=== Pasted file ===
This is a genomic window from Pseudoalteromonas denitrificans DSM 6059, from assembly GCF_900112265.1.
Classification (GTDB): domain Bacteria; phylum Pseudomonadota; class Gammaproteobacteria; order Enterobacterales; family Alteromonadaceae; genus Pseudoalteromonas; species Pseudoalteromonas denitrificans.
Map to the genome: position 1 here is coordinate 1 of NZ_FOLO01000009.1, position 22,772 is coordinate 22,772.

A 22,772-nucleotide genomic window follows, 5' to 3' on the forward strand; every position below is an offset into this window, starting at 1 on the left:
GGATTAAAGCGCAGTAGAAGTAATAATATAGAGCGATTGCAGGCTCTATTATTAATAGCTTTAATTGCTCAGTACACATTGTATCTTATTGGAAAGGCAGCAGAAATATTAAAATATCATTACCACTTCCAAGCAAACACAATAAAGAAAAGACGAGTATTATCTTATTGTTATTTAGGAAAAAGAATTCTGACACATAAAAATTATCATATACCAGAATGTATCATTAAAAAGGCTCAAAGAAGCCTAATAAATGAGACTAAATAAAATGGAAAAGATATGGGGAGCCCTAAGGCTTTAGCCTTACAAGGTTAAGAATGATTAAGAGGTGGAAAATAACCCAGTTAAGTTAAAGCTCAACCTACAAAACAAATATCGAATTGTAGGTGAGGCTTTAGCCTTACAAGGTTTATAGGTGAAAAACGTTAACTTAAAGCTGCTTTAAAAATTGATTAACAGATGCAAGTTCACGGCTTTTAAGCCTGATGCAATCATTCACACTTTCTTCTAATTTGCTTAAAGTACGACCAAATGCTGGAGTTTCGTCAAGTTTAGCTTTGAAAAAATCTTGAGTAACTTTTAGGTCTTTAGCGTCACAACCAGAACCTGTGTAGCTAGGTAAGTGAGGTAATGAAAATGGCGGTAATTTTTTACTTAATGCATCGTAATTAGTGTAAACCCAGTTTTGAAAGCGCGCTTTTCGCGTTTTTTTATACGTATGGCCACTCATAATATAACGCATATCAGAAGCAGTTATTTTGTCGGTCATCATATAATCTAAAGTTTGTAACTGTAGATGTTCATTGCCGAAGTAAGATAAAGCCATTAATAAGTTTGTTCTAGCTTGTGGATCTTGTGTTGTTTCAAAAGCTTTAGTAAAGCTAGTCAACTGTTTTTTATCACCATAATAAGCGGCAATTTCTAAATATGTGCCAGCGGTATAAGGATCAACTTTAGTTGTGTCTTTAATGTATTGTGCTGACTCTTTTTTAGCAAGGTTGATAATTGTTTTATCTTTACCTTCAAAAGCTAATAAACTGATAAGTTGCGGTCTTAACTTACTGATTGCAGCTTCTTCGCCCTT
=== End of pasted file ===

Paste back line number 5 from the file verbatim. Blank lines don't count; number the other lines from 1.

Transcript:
GGATTAAAGCGCAGTAGAAGTAATAATATAGAGCGATTGCAGGCTCTATTATTAATAGCTTTAATTGCTCAGTACACATTGTATCTTATTGGAAAGGCAGCAGAAATATTAAAATATCATTACCACTTCCAAGCAAACACAATAAAGAAAAGACGAGTATTATCTTATTGTTATTTAGGAAAAAGAATTCTGACACATAAAAATTATCATATACCAGAATGTATCATTAAAAAGGCTCAAAGAAGCCTAATAAATGAGACTAAATAAAATGGAAAAGATATGGGGAGCCCTAAGGCTTTAGCCTTACAAGGTTAAGAATGATTAAGAGGTGGAAAATAACCCAGTTAAGTTAAAGCTCAACCTACAAAACAAATATCGAATTGTAGGTGAGGCTTTAGCCTTACAAGGTTTATAGGTGAAAAACGTTAACTTAAAGCTGCTTTAAAAATTGATTAACAGATGCAAGTTCACGGCTTTTAAGCCTGATGCAATCATTCACACTTTCTTCTAATTTGCTTAAAGTACGACCAAATGCTGGAGTTTCGTCAAGTTTAGCTTTGAAAAAATCTTGAGTAACTTTTAGGTCTTTAGCGTCACAACCAGAACCTGTGTAGCTAGGTAAGTGAGGTAATGAAAATGGCGGTAATTTTTTACTTAATGCATCGTAATTAGTGTAAACCCAGTTTTGAAAGCGCGCTTTTCGCGTTTTTTTATACGTATGGCCACTCATAATATAACGCATATCAGAAGCAGTTATTTTGTCGGTCATCATATAATCTAAAGTTTGTAACTGTAGATGTTCATTGCCGAAGTAAGATAAAGCCATTAATAAGTTTGTTCTAGCTTGTGGATCTTGTGTTGTTTCAAAAGCTTTAGTAAAGCTAGTCAACTGTTTTTTATCACCATAATAAGCGGCAATTTCTAAATATGTGCCAGCGGTATAAGGATCAACTTTAGTTGTGTCTTTAATGTATTGTGCTGACTCTTTTTTAGCAAGGTTGATAATTGTTTTATCTTTACCTTCAAAAGCTAATAAACTGATAAGTTGCGGTCTTAACTTACTGATTGCAGCTTCTTCGCCCTT